Kaieteur News – Yesterday, an image appeared on social media of the President and the Vice President attending what was described as a virtual 22nd Special Meeting of Heads of Government of the Caribbean Community. The image showed only the two of them at a long table.
Where were the officials of the Foreign Ministry who should be there to advise the President and to ensure follow up action? Even if we assume that they were zoomed in from another location, they ought to have been present in that same room.
But this is the type of cake shop style of governance that is taking place in the country in which the President and the Vice President attend certain meetings without any support staff in attendance. This is Stone Age governance, not modern day governance.
And just what was the Second Vice President Bharrat Jagdeo doing at that meeting? His responsibilities are supposed to be natural resources and the environment. So why was he at a meeting when one would have expected the Foreign Minister, or in his absence, the acting Foreign Minister to be in attendance? And where was the Foreign Secretary?
What image is Guyana presenting to the world by having the President and Second Vice President attending a conference of CARICOM and the support staff are either absent or zoomed in from another location.
The days of the Superman leader who knows it all and does it all has long passed. Such a management style is not associated with modern governance but rather with leaders who may be insecure and who wish to hog decision-making.
In Guyana, there is the appearance that decision-making is being confined to the top echelons of government. And this is a sure recipe for incompetence and disaster.
The concentration of decision-making in the hands of a few persons is not how modern governments work. This is stone-age governance which is going to always see Guyana trying to catch up with the rest of the world rather than moving forward.
A country today simply cannot be run like a cake shop. The world is too modern, and the issues too complex and technical to be mastered by a few leaders acting alone. Micromanagement is sure to result in mismanagement.
Cake shop management in the past saw Guyana retrogress. Decisions which should be made urgently are delayed where there is such a style of management. Many years ago, Guyana was almost sanctioned because it took too long to pass legislation relating to money laundering and the countering of the financing of terrorism. Micromanagement also will place the country in perpetual fire and we will always be in a fire-fighting mode rather than ensuring forward thinking and planning.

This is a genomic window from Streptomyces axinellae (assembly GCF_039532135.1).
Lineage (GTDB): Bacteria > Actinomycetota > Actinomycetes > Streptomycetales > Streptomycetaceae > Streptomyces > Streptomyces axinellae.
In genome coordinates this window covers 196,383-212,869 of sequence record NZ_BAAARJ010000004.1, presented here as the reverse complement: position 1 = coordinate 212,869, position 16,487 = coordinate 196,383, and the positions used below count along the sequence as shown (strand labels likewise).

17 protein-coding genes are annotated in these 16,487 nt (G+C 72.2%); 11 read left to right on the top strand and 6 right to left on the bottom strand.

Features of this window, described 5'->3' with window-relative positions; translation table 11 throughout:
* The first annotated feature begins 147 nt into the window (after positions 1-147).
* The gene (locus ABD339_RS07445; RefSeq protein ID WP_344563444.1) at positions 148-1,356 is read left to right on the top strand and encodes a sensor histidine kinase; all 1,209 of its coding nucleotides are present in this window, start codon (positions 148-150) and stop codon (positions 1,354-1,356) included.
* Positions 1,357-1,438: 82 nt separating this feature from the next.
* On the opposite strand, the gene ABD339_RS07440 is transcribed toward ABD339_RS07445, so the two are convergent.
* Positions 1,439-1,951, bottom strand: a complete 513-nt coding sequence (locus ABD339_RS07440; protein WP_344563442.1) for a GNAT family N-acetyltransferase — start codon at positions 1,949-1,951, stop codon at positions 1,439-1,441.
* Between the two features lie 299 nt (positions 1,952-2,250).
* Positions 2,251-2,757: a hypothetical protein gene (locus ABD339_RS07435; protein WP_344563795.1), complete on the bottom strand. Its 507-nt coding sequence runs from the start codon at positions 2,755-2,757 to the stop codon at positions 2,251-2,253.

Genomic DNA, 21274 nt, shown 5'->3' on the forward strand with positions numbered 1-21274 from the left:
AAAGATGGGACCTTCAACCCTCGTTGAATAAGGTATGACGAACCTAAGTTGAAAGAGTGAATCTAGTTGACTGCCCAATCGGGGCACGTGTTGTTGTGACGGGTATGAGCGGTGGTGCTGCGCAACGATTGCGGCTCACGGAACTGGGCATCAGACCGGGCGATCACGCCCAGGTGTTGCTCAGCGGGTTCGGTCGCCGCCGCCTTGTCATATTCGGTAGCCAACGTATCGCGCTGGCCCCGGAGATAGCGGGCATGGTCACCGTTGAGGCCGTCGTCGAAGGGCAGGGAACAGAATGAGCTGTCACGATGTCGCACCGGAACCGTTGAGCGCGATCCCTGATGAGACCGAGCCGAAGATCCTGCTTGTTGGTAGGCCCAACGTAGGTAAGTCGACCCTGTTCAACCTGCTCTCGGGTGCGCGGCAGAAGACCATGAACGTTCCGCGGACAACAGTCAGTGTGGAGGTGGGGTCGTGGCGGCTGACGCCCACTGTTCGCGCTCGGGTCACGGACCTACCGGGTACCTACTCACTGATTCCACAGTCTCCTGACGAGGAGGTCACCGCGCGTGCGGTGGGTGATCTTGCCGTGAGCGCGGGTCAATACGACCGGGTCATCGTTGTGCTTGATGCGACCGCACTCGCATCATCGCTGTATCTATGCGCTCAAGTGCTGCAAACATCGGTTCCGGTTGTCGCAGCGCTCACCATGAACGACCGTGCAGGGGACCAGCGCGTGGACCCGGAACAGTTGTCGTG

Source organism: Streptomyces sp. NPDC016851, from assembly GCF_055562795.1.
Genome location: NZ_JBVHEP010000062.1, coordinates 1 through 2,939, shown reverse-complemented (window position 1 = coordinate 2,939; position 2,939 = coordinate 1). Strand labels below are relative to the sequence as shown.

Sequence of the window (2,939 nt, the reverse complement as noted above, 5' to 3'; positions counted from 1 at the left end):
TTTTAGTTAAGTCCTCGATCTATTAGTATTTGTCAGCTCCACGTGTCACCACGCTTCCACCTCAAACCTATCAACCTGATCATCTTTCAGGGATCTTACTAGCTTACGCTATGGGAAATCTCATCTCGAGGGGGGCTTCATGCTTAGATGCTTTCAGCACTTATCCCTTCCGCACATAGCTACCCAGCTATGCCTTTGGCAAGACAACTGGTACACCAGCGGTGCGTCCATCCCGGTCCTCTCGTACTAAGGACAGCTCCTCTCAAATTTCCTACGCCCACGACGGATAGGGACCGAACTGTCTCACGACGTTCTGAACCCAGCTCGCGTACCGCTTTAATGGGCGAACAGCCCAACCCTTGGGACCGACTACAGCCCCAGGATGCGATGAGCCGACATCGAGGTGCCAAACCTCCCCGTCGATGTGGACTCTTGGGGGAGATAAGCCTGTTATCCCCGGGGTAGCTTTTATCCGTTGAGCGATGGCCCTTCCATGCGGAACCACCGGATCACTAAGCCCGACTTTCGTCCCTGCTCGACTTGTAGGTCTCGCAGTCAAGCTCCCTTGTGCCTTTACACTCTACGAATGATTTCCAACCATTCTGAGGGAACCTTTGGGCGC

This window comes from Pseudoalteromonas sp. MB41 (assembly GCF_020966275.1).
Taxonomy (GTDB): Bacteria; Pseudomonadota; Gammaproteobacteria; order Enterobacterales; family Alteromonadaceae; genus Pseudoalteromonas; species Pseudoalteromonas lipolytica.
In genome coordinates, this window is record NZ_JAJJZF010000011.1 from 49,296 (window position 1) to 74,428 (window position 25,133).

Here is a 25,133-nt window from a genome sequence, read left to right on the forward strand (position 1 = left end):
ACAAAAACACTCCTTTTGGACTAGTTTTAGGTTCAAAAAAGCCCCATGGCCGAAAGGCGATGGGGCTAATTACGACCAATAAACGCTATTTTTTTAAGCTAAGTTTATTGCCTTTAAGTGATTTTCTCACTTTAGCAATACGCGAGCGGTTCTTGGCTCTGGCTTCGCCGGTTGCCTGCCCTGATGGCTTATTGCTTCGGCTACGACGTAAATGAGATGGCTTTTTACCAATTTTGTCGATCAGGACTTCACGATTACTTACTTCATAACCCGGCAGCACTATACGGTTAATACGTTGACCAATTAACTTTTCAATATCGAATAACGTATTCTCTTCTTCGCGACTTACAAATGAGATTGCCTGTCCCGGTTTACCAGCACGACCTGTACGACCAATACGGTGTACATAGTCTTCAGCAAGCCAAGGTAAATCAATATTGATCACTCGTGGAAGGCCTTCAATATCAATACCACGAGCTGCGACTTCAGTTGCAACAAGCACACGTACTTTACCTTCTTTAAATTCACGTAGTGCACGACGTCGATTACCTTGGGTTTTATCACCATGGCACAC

But even more appalling was what took place in the Sugar Belt while the President was in Barbados. The Second Vice President went into the sugar areas and announced that the government would be paying the sum of $250,000 to each severed sugar worker.
This is not as strange a decision as it appears. The government may now have realised that it cannot honour its Manifesto pledge of reopening the sugar estates closed under the APNU+AFC and therefore it is seeking to appease the former sugar workers.
But such a pay-out cannot be a substitute for a plan to revive the rural economy which is in tatters as a result of the closure of the sugar estates, the pandemic and the devastating floods of this year.
The government has no answers as to how to reopen the closed sugar estates. They once railed against a suggestion by Granger for private input into the sugar industry. They accused him of wanting to privatise the sugar industry. But their solutions are no different, except that the Private Sector involvement which they were counting on does not involve the production of sugar.
But what was amazing about the $250,000 grant was the manner of its announcement. The President has not indicated that Bharrat Jagdeo is a super-Minister. So why should he have to go into the Sugar Belt to make such an announcement? Why steal the Minister of Agriculture’s thunder? Why was he not allowed to make that decision?
The public should demand to know whether this proposal went before Cabinet or whether it was part of the Stone Age decision-making process. Such an important decision should have been exhaustively debated within Cabinet. Was this done? Had there been the usual post-Cabinet briefing, as in the past, such questions could have been asked.
The country will pay a terrible price for cake shop style of management. As I mentioned in these pages years ago, our political leaders need to realise that things need to be done differently.
If Guyana wants to become a modern developed society, it has to dump traditional ways of doing things. Cake shop management is not suited to a modern day economy.
(The views expressed in this article are those of the author and do not necessarily reflect the opinions of this newspaper.)
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